And just because you find a distributor, doesn’t mean your product will successfully penetrate the market. Working with distributors to keep them motivated and focused on your product can be a full-time job. Too many companies abdicate the sales role to a distributor and under-invest in things like account management, marketing, sales teams, and lead generation.
6. Have a Product Launch Marketing Strategy and Plan
Rarely have I encountered an entrepreneurial startup that had a well-rounded pre-launch strategy and plan for its product. A product launch is one of the most exciting times in a company. It’s like giving birth! I like to treat it with similar reverence and excitement.
Don’t just plan to show up at an industry trade show and think people are going to line up to buy your product. Even if you do everything listed above, you still need to capture the attention of your customers. Today attention is the most valuable currency we have. Companies like Google and Facebook have built billion-dollar businesses monetizing our attention.
Successful product launches create so much excitement that they rise above the noise of even the most crowded markets. This is where creativity can be a powerful differentiator. How can you stand out in your niche market in a way that really resonates with your target audience?
Make sure your plan leverages public relations, social media, industry events, distribution channels, thought leadership, giveaways, promotions, and online and offline media. And be willing to get a little crazy. Use creative brainstorming to come up with ideas.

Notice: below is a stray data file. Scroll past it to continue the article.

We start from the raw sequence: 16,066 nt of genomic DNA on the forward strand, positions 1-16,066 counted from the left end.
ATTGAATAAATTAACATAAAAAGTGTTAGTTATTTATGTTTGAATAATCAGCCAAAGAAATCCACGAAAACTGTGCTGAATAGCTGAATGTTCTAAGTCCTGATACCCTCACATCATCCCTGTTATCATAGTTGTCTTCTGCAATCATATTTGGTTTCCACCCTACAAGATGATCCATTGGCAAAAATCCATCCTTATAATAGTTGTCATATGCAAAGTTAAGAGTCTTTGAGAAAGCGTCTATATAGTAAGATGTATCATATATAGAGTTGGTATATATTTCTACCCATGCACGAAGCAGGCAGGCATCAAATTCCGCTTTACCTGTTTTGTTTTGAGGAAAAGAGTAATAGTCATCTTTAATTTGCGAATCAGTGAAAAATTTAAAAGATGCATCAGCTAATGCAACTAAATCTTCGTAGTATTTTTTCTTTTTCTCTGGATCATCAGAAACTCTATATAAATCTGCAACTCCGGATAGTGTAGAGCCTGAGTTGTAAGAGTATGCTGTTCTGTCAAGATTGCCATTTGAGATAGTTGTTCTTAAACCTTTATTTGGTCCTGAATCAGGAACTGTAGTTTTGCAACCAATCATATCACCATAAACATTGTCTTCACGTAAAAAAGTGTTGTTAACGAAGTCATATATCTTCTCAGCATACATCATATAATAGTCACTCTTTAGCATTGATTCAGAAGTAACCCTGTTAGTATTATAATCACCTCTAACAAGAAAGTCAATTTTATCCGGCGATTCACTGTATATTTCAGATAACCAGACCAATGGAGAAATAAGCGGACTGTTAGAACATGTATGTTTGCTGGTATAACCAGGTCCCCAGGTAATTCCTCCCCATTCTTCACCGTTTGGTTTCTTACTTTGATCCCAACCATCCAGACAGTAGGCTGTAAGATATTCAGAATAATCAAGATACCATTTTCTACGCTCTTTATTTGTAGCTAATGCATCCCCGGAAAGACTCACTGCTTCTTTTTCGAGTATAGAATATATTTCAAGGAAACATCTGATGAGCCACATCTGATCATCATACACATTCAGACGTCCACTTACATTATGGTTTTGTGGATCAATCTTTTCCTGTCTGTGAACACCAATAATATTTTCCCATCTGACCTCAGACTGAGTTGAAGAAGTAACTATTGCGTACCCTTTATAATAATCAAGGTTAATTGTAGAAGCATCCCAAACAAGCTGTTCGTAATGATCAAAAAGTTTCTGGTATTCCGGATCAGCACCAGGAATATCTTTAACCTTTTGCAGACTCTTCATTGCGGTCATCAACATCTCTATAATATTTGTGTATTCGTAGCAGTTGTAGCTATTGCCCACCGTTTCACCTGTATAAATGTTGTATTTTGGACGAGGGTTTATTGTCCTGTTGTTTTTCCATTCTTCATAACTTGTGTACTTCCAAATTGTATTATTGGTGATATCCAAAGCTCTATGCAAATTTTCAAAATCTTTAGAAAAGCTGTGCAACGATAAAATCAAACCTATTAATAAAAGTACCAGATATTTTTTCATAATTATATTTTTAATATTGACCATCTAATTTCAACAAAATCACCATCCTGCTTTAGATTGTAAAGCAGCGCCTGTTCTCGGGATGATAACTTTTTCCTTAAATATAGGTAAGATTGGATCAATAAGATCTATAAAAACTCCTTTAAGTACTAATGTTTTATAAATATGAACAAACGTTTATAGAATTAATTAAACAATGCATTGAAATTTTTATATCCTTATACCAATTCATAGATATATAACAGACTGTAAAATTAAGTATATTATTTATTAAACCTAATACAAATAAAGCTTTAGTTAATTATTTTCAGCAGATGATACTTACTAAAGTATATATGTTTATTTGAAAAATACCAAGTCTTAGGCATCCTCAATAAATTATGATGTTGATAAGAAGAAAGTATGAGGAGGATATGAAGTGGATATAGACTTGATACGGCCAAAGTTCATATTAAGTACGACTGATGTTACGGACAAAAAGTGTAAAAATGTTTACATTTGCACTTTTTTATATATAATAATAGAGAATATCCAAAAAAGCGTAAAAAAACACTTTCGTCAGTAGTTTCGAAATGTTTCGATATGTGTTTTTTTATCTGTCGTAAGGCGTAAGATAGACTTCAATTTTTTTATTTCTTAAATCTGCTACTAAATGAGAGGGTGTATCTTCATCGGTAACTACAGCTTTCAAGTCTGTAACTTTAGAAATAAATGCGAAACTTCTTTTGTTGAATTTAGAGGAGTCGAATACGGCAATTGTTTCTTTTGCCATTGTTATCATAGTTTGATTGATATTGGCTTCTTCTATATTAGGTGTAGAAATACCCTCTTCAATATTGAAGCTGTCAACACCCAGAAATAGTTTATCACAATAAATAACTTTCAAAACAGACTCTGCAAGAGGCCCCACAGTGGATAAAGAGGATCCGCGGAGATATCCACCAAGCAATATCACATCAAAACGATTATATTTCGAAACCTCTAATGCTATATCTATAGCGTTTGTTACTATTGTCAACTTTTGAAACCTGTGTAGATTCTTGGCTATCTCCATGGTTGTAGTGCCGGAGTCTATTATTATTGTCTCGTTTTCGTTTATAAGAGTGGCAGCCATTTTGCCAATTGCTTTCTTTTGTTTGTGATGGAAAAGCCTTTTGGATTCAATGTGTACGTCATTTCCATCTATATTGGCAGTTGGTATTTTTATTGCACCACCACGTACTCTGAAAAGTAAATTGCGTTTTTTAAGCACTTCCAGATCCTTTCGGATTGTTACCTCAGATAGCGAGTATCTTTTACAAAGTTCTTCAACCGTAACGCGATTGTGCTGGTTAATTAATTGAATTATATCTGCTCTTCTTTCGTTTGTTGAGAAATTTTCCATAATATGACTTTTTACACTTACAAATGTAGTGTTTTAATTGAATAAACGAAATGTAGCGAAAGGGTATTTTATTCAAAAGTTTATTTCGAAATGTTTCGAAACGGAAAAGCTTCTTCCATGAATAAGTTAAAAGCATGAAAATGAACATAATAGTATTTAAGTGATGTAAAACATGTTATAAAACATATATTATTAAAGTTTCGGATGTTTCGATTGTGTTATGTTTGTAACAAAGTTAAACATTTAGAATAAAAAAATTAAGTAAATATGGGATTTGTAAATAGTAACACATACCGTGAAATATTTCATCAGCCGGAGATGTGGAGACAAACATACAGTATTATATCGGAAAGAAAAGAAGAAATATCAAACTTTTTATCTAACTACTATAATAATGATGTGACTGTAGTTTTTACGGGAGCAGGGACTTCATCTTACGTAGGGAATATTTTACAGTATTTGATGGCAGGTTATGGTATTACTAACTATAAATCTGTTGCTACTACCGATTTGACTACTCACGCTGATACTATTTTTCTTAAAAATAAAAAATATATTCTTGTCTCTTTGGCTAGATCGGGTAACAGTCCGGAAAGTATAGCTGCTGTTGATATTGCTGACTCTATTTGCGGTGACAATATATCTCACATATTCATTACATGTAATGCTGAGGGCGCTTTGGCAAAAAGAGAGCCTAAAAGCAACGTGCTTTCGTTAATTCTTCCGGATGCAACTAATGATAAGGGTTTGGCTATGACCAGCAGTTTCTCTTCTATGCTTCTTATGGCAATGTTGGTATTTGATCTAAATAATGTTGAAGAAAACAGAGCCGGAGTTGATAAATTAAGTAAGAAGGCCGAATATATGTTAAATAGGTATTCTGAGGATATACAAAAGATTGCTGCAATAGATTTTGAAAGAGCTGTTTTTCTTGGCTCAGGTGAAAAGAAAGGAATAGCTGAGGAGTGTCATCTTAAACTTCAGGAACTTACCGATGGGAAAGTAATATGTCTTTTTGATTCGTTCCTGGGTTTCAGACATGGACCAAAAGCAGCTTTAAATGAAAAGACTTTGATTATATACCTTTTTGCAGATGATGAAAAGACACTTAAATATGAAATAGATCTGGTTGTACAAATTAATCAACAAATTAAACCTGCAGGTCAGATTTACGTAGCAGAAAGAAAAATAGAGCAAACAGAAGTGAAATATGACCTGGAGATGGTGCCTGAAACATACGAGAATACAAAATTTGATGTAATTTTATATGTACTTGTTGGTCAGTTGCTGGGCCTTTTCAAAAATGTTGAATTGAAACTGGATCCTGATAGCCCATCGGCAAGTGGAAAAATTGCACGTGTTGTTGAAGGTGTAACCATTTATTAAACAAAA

7. Leverage Industry Influencers
One way to gain visibility and credibility when entering a new market with a new product is to use industry influencers. Who are the people that your customers listen to? (Another reason to know your customer – see #2)
Look in the distribution channels, media, trade associations, and buying groups. Is there an influential customer that others follow? How can you get them to talk about your product?
Maybe there’s a thought leader in the space that aligns with your brand and product message? 77% of marketers say their prospective customers rely on advice from industry experts.
Make sure the alignment is authentic, or your audience will sniff it out and smell bullshit. The 2020 B2B Influencer Marketing Research Report shows that the most essential qualities in choosing an influencer are
- Relevance of Audience
- Subject Matter Expertise
- Publishing Platforms
- Values Alignment
If you use these 7 tips in your product launch marketing plan, you will increase your odds of success dramatically. And your sales team will love you too.
If you are going to be launching a product in the next year and want to chat about how I might be able to help, just drop me a message. I’m developing a new influencer marketing and lead generation program and would love to tell you more about it.